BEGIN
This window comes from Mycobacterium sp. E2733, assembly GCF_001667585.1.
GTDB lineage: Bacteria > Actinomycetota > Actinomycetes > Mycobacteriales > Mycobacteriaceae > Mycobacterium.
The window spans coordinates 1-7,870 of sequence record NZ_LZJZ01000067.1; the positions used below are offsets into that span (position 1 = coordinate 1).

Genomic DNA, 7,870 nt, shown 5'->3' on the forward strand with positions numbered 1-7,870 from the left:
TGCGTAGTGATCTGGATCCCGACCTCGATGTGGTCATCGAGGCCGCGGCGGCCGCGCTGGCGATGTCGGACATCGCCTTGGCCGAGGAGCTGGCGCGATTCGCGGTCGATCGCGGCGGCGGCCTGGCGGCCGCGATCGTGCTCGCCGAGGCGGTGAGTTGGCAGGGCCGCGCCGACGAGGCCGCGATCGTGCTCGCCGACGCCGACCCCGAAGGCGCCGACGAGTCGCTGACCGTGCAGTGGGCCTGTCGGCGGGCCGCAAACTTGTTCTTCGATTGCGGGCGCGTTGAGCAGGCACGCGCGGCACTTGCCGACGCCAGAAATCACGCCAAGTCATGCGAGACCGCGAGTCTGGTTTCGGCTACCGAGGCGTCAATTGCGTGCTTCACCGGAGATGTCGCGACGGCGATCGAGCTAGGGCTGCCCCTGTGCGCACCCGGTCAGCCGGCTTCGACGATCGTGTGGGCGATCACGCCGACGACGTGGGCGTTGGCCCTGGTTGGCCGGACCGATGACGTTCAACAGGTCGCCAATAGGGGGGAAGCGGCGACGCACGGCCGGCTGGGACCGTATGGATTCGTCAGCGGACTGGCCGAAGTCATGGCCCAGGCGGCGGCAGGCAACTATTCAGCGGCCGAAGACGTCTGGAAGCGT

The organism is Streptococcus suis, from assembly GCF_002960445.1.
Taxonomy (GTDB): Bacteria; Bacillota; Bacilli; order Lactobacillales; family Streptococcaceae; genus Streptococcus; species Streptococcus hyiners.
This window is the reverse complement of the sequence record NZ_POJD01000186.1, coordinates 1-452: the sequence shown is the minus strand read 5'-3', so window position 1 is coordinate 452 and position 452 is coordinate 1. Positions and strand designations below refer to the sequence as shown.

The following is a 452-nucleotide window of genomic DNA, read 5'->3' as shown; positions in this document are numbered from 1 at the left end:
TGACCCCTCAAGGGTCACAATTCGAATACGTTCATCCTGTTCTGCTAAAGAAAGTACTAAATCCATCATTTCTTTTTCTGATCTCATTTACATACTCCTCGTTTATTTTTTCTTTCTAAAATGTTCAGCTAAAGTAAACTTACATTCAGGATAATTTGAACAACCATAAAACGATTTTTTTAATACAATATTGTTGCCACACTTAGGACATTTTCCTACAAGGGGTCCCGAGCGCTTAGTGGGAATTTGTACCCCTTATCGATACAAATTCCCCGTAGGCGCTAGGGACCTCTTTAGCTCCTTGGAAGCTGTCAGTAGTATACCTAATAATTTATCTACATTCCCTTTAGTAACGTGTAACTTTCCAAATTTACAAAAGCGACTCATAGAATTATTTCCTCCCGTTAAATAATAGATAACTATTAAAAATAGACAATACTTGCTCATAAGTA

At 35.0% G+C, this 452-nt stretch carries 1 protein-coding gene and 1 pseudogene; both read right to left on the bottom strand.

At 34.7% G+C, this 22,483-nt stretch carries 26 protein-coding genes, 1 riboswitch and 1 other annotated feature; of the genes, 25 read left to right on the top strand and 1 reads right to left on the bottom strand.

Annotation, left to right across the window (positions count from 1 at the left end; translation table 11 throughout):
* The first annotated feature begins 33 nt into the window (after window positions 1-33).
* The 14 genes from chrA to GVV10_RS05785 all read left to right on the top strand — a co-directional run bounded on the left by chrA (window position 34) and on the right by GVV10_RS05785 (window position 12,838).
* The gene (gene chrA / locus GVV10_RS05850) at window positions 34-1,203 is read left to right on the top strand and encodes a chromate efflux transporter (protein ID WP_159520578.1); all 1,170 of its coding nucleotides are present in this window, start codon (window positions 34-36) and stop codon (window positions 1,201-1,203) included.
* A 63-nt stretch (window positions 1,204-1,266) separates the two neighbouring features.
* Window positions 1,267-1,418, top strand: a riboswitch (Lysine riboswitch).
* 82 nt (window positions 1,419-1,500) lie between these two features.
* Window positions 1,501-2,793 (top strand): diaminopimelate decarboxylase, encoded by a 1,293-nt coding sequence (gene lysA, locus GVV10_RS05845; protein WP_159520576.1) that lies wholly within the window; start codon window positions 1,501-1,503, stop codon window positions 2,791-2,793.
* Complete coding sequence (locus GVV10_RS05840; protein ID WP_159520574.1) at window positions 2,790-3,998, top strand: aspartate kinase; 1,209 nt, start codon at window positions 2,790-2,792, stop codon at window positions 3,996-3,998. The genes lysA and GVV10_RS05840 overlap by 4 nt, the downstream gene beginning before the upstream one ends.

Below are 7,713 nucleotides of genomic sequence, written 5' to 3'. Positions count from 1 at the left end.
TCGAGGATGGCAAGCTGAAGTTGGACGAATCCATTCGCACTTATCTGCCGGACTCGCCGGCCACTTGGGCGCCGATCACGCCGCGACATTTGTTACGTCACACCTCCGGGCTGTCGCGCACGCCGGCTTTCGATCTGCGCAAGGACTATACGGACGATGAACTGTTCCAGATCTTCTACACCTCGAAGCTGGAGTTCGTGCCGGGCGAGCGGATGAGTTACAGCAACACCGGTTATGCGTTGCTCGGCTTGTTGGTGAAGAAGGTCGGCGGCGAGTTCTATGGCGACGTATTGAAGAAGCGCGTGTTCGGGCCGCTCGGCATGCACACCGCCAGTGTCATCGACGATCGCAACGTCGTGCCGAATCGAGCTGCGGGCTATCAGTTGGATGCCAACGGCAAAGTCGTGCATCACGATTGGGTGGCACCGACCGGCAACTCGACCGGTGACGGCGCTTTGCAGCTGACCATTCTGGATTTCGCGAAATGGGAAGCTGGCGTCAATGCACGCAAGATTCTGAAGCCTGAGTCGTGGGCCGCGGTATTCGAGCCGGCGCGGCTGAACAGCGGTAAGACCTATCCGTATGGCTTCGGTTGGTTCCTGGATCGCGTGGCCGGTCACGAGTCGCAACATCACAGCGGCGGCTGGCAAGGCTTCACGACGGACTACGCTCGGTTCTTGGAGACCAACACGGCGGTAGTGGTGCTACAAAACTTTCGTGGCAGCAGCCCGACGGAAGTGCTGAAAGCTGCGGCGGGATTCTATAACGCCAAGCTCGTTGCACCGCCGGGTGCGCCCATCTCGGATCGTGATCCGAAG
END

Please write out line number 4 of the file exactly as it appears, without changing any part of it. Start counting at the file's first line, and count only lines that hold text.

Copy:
Genomic DNA, 7,870 nt, shown 5'->3' on the forward strand with positions numbered 1-7,870 from the left: